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« Reply #6 on: April 16, 2013, 09:44:09 AM »
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I wonder what would be the workflow for profiling and balancing the color of a shot produced this way... depending on the spectral quality of the filters used, color could be all over the place.
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Doug Peterson
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« Reply #7 on: April 16, 2013, 10:22:39 AM »
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Kolor-Picker: You would create a composite TIFF, create a profile from that TIFF using standard profiling software, and apply the profile in script/batch/automation form in Photoshop. If you found the color was significantly off you'd create presets in the raw processor for each of the three "color" captures to get the colors closer to start with so the profiling isn't doing too much heavy lifting in the final TIFF.

This is an abstractly interesting idea. I have done the same with gum bichromates. It would make for a fascinating art project or personal pursuit. However, it is not something I would suggest anyone pursue for practical/commercial applications.

There is a very good reason that Leaf used to make multi-shot backs and no longer does. There are still some theoretical advantages to a multishot system, but with higher resolution capture and significantly improved raw processing math they have become vanishingly small; a good 80mp single-shot back with great raw processing leaves VERY little to be desired image quality, color, and moire-resistance wise.
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hjulenissen
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« Reply #8 on: April 16, 2013, 10:58:44 AM »
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The good thing about a DIY color-filter wheel is that you can choose your own filter. Why limit yourself to 3 primaries, or visible light? Why not 10nm passbands from near-IR and into UV? Or two filters at opposite polarization?

Here are the passbands of a 13-band multispectral filter:


Here is a color wheel from a DLP projector:




-h
« Last Edit: April 16, 2013, 11:03:23 AM by hjulenissen » Logged
FredBGG
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« Reply #9 on: April 17, 2013, 01:11:20 AM »
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There is a very good reason that Leaf used to make multi-shot backs and no longer does. There are still some theoretical advantages to a multishot system, but with higher resolution capture and significantly improved raw processing math they have become vanishingly small; a good 80mp single-shot back with great raw processing leaves VERY little to be desired image quality, color, and moire-resistance wise.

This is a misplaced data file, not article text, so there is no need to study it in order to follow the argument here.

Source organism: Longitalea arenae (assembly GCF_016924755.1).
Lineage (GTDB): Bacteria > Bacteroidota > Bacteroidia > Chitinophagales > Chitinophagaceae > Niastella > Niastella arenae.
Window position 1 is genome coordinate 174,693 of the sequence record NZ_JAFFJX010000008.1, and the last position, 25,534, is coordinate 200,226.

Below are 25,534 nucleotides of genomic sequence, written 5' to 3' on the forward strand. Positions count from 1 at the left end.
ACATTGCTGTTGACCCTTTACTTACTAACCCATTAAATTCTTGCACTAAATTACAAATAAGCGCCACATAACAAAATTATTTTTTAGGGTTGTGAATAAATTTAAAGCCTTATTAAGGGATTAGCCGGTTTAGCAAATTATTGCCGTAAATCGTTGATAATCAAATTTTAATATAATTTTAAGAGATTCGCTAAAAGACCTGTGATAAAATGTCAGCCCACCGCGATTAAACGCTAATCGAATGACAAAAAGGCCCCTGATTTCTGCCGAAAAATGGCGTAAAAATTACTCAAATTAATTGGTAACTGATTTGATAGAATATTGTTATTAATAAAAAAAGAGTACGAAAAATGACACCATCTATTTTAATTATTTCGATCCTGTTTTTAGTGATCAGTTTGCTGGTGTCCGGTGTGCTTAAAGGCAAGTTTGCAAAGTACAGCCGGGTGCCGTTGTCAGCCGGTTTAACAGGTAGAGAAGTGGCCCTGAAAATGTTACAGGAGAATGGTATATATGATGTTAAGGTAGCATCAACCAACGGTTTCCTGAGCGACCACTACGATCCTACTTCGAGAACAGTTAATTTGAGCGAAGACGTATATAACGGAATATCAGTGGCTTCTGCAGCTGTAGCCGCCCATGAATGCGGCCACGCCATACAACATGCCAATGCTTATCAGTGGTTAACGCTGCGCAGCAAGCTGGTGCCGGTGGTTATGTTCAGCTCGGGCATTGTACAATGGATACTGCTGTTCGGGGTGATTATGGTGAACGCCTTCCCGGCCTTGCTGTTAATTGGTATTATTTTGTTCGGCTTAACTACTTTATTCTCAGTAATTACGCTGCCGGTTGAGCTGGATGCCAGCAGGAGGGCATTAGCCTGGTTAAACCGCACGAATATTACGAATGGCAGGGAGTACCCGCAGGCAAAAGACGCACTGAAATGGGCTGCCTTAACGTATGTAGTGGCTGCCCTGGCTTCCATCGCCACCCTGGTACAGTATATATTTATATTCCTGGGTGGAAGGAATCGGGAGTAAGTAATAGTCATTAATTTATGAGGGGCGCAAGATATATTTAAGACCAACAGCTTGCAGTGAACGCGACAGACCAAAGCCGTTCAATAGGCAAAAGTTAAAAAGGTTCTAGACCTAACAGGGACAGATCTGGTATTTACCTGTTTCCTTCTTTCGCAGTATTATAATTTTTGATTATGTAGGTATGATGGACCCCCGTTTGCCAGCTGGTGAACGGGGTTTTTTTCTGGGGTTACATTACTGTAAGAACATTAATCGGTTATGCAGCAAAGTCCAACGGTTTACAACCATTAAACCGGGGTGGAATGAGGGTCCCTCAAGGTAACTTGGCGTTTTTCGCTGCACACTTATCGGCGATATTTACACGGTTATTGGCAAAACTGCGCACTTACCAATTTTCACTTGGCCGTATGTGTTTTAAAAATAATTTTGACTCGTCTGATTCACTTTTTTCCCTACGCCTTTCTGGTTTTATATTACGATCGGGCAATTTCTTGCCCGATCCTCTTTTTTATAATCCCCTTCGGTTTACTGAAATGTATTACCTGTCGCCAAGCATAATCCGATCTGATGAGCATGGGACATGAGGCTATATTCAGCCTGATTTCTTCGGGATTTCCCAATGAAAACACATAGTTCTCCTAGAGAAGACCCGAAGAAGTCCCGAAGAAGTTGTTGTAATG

Hasselblad 200MS no sensor moire

IQ180 does produce sensor moire.

It's not theoretical.
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hjulenissen
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« Reply #10 on: April 17, 2013, 01:18:48 AM »
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Hasselblad 200MS no sensor moire

IQ180 does produce sensor moire.

It's not theoretical.
All cameras produce some moire/aliasing, especially those that have no OLPF. "Proper" sampling would demand pre-filters that are practically impossible to realize via optical means.

The main benefit of sensor movement/super resolution should be increased spatial bandwidth in the color (difference) channels. Shooting red/blue woven fabric?

-h
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BartvanderWolf
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« Reply #11 on: April 17, 2013, 03:09:27 AM »
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The main benefit of sensor movement/super resolution should be increased spatial bandwidth in the color (difference) channels. Shooting red/blue woven fabric?

Hi,

There are 2 resolution related benefits to certain multi-shot sensor practices. One is the increase in resolution, due to the denser sampling. Another benefit is the fact that a half sensel-pitch offset, with a relatively large aperture of the sensels, will produce an overlap with the 'initial' sampling positions. That overlap will reduce the modulation of signals near Nyquist, a sort of AA-filter effect.

Therefore the two effects enforce one another, higher sampling density will reduce the chance of creating aliasing (it requires even smaller detail and better lenses/focus to cause aliasing), and overlapping area samples will reduce modulation near Nyquist.

It's a related principle that is also exploited by Epson in their 'staggered' sensor alignment in scanners, which do not use tri-linear (R/G/B) sensors, but bi-linear per color (6 in total for R/G/B) filtering with half a sensel physical offset. According to their patent it was mainly to increase resolution and speed. The staggered offset sensels work fine in a scanning device, but in a single shot full frame capturing device one would require a physical displacement of the entire sensor array by a fraction of the sensel pitch, which slows down the operation and raises the bar for consistent lighting and vibration reduction.